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China leads world in coal power plant capacity

LONDON, November 13, 2019

China, which has more than 50 per cent of the global coal-fired power installed capacity, houses five of the top ten coal-fired power plants in the world by active capacity in 2018, said GlobalData, a leading data and analytics company.

GlobalData’s research reveals that  the global coal-based power generation is likely to grow at a compound annual growth rate (CAGR) of 1.1 per cent from 2,056.5 gigawatts (GW) in 2018  to 2,345GW in 2030, despite a strong opposition on burning coal for power generation by climate change activists and countries’ gradual transition towards green power generation.

Ankit Mathur, practice head of Power at GlobalData, said: “Regardless of the negative implications on the environment, there exist a large number of massive mega coal-fired power plants across the world with more than 37 per cent of the global electricity generation coming from this fuel.”

The top five countries in terms of the highest coal-fired power generation (in descending order) are China, the US, India, South Korea and Japan, which together represented almost 78 per cent of global power generation from coal at the end of 2018.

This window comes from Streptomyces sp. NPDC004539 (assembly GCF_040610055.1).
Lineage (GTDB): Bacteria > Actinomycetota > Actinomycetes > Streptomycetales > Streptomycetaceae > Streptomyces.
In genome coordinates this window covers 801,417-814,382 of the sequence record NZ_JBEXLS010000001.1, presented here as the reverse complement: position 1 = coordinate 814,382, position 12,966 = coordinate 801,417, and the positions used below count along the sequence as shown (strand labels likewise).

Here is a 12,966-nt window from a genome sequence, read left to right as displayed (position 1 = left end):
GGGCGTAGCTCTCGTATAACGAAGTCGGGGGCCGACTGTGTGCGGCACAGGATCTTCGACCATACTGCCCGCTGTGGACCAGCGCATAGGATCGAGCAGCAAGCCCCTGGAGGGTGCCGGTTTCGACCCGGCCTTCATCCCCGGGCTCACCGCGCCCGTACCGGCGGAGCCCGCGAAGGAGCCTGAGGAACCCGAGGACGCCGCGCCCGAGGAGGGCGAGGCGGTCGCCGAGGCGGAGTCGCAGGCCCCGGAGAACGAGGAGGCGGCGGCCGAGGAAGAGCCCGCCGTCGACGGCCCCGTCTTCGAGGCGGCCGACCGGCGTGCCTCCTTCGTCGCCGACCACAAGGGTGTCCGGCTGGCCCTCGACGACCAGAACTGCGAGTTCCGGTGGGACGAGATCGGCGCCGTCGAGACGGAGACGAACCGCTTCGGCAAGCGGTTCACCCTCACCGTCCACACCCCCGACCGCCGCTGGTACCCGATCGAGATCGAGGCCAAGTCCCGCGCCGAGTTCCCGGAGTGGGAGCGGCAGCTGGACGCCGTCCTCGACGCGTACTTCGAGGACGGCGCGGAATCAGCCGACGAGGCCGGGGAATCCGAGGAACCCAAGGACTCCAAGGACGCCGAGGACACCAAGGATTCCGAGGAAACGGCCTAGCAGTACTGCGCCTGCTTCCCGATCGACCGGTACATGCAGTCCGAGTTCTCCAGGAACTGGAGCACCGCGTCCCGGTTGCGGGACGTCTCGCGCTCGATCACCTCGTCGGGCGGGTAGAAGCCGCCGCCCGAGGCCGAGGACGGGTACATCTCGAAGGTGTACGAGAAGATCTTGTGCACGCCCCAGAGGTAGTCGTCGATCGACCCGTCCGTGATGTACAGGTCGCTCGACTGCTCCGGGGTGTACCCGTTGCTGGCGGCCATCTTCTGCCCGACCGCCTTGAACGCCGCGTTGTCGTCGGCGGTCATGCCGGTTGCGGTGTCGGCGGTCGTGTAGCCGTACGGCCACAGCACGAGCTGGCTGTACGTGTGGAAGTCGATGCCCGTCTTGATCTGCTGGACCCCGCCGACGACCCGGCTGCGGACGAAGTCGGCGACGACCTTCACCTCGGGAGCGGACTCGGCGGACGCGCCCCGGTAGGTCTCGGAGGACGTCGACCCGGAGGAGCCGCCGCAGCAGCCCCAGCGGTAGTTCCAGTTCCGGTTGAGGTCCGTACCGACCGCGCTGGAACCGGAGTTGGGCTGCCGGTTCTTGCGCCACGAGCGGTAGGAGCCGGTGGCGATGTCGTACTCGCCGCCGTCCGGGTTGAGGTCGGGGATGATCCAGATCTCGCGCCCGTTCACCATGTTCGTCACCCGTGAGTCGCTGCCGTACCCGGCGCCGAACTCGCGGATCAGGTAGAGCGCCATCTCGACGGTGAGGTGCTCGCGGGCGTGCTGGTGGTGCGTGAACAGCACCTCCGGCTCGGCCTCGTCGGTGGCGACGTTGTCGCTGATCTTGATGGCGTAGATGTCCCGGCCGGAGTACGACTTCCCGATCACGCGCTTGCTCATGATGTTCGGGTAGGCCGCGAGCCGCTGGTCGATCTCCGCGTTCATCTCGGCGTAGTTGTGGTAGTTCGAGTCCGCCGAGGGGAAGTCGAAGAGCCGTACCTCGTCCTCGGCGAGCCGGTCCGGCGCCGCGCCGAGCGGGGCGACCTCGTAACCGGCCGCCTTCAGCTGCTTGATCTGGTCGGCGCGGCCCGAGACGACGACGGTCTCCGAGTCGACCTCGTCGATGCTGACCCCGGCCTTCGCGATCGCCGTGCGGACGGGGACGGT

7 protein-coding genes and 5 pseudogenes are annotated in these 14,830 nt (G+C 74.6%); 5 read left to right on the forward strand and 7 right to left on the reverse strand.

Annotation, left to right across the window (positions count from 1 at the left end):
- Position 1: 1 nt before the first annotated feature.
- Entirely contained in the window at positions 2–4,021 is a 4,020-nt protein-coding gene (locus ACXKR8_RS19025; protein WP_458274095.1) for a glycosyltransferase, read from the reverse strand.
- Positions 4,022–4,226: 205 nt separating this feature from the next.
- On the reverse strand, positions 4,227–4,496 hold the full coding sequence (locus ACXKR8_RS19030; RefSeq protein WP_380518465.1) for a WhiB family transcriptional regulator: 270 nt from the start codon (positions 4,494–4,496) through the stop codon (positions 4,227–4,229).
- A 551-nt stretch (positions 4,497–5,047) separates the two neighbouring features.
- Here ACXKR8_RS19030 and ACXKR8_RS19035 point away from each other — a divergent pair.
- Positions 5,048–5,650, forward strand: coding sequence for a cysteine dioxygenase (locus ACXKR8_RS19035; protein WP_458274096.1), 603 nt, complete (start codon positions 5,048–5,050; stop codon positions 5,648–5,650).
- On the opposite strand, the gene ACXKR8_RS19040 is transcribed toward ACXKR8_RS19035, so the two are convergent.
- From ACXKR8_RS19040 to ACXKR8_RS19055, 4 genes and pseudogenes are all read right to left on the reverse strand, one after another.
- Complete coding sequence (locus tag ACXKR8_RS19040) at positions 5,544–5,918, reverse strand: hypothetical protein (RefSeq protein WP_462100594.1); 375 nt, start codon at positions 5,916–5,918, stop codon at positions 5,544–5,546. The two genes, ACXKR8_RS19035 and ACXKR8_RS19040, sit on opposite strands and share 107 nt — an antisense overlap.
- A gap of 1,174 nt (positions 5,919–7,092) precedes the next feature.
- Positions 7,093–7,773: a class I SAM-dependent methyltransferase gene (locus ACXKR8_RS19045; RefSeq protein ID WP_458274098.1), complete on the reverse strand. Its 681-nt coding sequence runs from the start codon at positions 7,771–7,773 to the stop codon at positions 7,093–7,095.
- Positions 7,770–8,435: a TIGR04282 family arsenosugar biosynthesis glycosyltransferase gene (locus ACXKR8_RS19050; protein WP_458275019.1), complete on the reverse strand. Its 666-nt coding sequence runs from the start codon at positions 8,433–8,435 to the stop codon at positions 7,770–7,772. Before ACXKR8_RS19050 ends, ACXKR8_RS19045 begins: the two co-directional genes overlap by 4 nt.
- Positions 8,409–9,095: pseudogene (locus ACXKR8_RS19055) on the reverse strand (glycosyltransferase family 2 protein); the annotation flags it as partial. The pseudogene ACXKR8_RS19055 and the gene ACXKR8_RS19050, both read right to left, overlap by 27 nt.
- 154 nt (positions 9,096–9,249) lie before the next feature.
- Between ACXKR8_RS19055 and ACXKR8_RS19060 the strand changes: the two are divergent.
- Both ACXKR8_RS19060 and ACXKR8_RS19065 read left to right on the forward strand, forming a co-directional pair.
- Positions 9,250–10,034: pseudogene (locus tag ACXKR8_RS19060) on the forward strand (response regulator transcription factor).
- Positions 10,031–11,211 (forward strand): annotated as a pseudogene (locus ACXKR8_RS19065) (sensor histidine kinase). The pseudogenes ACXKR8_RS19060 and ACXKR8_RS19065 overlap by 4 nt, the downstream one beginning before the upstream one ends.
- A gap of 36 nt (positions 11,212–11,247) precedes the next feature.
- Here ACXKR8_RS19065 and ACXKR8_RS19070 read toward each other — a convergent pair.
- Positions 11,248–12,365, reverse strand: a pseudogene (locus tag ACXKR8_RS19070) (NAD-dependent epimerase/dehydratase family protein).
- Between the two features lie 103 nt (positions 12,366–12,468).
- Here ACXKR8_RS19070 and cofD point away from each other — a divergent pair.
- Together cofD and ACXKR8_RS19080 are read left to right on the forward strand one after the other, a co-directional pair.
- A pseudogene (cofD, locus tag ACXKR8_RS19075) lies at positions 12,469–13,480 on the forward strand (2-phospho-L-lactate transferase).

China has more than 120 mega gigawatt projects with capacity of 2+GW, followed by the US and India with each having 24 such projects. China’s Tuoketuo Power Plant has remained the unchallenged leader in the list of top coal-fired projects, with a capacity of 6.7GW.

South Korea is second in the list with three projects among the top ten coal power projects, with Taean thermal project being the largest in the country. Taiwan and Poland are the other countries featuring in the list, with one mega project each featuring in the top 10 list.

The US and India rank second and third, respectively. However, both these countries do not have representation in the list of top 10 plants. The largest coal-fired power plant in the US is the Gibson power plant (3.3GW) and in India, Vindhyachal Super Thermal Power Station (4.8GW).

Mathur concluded: “Despite concerns about air pollution and greenhouse gasses, coal is likely to continue its monopoly, driven mainly by South Asian countries.”  - TradeArabia News Service




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